The Best Aging Secret: Make Time Your Friend
Years ago, I was riding in a car with a woman who had been labeled by the media as one of the most beautiful women in the world. She had everything, since talent and wealth were also hers, but her health tended to be fragile.
"How can I help you?" I asked her.
She looked embarrassed and didn't want to answer. For the next few miles, she gazed wistfully out the window as the passing countryside. Then she blurted out, "How I wish I could be young again."
I didn't hear vanity in her words but a helpless wish, the kind any of us might have when we don't think it can be granted.
Such a statement might sound ridiculous unless you understand that aging does not have to be purely a function of time. The clock seems to be ticking off the hours, days and years. Given enough time, the ocean will wear away the shore. But human beings are privileged. Unlike a rock, which cannot defend itself against wind and water, or a machine, whose parts wear out over time, humans have a relationship with time.
And like all relationships, yours can be good or bad.
What's your relationship with time like?
It isn't time's fault. All the damaging effects of running out of time—high blood pressure, imbalanced hormones, digestive problems, insomnia, increased susceptibility to disease, increased likelihood of anxiety and depression disorders—reverse themselves when your relationship with time turns from bad to good. When you make time your friend, hundreds of billions of cells will silently thank you, because a healthy body must run on time. Unseen by you, hundreds of biological cycles are being coordinated inside your body. The most basic life rhythms, like breathing and your heartbeat, are actually clocks that bring dozens of other rhythms into sync with them. In a fascinating way, your body has learned how to master time even as you struggle with it.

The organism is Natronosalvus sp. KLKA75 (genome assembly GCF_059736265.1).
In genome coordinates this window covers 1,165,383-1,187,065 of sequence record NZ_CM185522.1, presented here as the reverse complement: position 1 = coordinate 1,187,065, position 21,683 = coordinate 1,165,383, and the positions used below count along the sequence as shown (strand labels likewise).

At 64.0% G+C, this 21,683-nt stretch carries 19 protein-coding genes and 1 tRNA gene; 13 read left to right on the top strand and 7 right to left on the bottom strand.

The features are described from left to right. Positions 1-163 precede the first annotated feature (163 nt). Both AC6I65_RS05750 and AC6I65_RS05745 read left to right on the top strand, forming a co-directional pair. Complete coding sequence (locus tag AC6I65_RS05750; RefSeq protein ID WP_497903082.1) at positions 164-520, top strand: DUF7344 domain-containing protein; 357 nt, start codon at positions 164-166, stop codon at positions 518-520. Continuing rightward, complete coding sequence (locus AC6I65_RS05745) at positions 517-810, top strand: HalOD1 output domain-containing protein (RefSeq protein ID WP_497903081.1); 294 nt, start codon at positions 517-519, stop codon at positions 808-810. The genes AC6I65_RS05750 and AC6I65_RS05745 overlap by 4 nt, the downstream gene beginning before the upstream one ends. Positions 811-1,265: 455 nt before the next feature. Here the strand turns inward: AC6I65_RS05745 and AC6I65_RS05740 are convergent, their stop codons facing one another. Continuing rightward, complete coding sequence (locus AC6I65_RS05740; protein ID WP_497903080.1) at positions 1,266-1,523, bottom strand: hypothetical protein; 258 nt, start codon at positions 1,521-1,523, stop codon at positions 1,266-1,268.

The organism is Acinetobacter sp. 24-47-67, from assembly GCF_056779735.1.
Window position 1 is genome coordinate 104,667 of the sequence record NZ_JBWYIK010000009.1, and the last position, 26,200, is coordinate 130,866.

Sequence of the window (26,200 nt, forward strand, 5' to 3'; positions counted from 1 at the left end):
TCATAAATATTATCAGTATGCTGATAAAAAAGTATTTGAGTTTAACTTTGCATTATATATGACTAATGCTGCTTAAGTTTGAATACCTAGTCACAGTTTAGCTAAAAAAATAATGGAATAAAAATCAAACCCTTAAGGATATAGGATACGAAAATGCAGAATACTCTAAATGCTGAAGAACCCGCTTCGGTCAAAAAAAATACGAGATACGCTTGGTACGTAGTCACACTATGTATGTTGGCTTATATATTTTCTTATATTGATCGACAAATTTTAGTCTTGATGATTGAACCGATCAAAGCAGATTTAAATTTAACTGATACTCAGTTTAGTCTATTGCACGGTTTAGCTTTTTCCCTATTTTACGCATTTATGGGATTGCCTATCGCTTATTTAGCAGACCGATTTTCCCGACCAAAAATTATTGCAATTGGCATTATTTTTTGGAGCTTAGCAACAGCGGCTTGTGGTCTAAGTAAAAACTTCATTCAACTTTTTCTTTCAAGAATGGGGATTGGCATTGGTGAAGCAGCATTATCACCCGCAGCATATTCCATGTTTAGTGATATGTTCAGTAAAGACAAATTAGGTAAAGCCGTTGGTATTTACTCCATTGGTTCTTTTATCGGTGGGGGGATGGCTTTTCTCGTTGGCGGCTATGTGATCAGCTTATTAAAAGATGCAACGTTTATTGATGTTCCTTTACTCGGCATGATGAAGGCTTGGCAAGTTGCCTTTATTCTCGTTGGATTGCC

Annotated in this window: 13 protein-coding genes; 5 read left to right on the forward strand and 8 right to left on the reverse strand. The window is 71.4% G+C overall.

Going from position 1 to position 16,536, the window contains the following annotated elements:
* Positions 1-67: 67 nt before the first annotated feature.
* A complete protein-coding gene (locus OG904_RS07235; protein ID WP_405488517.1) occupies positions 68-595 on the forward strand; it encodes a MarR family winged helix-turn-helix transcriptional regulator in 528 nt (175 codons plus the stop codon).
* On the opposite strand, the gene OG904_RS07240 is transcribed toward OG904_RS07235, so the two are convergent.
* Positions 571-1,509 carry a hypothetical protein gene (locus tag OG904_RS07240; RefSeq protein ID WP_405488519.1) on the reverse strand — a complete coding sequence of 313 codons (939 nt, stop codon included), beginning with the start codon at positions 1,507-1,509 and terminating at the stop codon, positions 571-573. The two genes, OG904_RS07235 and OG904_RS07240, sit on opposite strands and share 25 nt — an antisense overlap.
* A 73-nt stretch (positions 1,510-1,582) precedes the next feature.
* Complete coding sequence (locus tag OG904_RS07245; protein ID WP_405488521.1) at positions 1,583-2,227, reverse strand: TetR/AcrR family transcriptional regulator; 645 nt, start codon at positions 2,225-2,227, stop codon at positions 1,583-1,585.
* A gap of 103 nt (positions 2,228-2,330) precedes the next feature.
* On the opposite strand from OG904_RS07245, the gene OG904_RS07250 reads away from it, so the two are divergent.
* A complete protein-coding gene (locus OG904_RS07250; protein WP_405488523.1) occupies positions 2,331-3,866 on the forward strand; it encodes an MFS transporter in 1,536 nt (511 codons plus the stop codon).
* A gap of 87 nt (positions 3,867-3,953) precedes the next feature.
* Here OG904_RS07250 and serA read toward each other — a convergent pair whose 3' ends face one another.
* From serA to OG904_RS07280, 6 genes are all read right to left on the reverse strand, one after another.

Aging can be seen, not as time taking its revenge, but time out of joint. When your bodily clocks are perfectly coordinated, the processes that keep every cell vibrant and functioning with perfect efficiency—in other words, the processes we see in a young cell—can be maintained for decades. Even when a cell grows old and dies, that doesn't cause life's rhythms to grow old. It's invisible slippage at the level of time that is the real culprit in again.
Here's a guide to the simple things you may often overlook when you neglect to make time the ally of your body.
Keep regular hours. Eat and sleep on a regular schedule.
Your ultimate goal, living as if you have all the time in the world, is functional immortality. It happens to be how every cell in your body is already living. Immortality comes naturally; giving in to time requires effort. As mundane as these points may seem, especially those early on in the list, they can be used to shift your awareness. It's not the mechanical doing that makes a difference but settling into life's rhythm naturally and with ease.